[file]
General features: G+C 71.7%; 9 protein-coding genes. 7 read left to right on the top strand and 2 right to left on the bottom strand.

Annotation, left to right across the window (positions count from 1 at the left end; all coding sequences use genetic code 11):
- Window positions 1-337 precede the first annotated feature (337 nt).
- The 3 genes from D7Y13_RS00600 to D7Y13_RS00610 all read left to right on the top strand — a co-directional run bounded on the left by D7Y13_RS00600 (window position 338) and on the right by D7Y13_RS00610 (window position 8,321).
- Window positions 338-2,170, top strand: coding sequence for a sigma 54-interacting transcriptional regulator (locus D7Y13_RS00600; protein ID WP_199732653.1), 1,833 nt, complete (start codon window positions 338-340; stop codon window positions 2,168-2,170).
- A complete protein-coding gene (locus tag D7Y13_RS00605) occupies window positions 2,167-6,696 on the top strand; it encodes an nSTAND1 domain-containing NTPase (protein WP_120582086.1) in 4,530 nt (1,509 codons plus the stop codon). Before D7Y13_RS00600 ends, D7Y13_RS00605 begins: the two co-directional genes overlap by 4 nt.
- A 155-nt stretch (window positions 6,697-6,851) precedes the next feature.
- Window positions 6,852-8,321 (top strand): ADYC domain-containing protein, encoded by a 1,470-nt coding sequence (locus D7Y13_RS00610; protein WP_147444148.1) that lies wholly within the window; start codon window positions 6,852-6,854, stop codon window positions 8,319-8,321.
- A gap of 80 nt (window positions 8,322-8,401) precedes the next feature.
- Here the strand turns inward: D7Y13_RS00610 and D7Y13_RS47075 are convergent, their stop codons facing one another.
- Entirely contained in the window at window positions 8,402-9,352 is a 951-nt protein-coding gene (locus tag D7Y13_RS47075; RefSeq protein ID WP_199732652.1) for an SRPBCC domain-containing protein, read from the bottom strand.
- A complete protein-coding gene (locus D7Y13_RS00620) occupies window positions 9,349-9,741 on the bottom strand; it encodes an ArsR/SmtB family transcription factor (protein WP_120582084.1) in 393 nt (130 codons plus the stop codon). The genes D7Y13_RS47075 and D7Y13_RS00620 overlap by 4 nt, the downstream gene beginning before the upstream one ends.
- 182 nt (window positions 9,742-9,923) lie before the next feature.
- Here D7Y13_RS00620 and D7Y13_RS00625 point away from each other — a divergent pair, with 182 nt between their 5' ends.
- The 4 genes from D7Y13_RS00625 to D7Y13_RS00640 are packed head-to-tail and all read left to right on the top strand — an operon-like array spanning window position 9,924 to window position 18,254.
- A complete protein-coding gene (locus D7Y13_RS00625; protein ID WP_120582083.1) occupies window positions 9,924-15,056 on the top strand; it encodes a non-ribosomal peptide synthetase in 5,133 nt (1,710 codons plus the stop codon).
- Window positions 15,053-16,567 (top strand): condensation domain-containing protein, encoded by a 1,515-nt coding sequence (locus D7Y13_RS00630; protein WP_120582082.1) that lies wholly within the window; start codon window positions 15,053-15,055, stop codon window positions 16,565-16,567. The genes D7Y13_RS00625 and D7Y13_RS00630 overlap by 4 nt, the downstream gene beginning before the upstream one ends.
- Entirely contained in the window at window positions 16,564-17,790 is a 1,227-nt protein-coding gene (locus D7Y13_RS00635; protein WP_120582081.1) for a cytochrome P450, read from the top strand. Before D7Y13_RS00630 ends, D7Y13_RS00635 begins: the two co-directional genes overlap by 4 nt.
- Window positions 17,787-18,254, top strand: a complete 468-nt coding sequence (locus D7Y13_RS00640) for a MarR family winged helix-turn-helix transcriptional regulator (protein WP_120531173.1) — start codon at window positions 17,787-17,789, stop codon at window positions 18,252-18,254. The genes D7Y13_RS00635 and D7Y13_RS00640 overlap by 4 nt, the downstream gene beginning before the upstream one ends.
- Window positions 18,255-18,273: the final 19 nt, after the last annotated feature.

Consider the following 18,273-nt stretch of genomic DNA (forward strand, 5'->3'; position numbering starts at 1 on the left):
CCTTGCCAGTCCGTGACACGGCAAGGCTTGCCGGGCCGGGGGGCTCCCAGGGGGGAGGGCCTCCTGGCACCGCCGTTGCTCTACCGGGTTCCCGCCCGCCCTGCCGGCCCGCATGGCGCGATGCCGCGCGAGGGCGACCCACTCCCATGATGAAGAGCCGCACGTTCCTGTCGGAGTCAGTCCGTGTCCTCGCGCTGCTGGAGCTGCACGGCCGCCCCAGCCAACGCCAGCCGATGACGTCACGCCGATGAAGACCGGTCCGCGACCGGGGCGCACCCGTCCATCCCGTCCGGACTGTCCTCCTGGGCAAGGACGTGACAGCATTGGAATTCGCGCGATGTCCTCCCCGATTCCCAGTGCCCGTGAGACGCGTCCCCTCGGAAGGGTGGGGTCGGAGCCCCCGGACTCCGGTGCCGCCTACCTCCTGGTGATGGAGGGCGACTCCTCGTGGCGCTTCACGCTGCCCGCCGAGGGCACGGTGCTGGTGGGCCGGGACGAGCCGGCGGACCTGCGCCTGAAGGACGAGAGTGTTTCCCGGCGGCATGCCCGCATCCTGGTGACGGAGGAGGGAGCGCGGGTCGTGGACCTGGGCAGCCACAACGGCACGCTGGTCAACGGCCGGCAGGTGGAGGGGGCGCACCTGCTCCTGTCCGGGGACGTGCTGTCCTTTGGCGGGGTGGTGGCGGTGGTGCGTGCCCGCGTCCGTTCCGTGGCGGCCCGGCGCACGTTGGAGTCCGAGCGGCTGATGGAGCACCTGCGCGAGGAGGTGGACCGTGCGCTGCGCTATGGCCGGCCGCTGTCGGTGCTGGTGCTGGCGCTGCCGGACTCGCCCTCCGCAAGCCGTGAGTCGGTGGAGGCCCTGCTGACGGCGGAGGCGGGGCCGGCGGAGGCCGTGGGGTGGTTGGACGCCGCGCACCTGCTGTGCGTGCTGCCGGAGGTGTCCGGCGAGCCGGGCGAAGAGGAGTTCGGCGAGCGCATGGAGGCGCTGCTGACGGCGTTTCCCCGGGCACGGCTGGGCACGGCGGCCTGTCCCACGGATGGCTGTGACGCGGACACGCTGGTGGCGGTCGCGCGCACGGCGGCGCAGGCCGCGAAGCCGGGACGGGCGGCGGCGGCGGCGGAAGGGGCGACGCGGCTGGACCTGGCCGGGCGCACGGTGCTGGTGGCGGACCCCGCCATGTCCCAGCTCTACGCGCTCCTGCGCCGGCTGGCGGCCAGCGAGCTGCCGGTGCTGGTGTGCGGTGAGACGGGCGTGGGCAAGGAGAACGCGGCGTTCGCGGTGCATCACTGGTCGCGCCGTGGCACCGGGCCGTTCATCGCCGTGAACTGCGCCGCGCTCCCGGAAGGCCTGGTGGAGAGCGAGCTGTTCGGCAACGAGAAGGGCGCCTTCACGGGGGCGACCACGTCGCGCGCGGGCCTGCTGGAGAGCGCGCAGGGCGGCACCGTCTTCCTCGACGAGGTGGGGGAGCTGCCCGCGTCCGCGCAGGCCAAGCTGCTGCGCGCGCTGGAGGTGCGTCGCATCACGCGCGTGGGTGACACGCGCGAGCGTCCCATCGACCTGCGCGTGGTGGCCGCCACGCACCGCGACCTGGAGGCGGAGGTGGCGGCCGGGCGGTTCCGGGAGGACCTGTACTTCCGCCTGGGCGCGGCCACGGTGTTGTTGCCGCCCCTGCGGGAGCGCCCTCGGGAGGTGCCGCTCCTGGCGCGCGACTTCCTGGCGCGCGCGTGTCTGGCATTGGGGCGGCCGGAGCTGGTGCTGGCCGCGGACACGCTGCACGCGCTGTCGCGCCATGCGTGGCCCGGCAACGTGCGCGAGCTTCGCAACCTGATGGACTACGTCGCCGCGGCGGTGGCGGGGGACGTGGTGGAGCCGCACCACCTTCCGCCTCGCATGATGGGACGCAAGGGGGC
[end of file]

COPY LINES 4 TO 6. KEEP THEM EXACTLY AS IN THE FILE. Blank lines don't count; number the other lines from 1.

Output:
- The 3 genes from D7Y13_RS00600 to D7Y13_RS00610 all read left to right on the top strand — a co-directional run bounded on the left by D7Y13_RS00600 (window position 338) and on the right by D7Y13_RS00610 (window position 8,321).
- Window positions 338-2,170, top strand: coding sequence for a sigma 54-interacting transcriptional regulator (locus D7Y13_RS00600; protein ID WP_199732653.1), 1,833 nt, complete (start codon window positions 338-340; stop codon window positions 2,168-2,170).
- A complete protein-coding gene (locus tag D7Y13_RS00605) occupies window positions 2,167-6,696 on the top strand; it encodes an nSTAND1 domain-containing NTPase (protein WP_120582086.1) in 4,530 nt (1,509 codons plus the stop codon). Before D7Y13_RS00600 ends, D7Y13_RS00605 begins: the two co-directional genes overlap by 4 nt.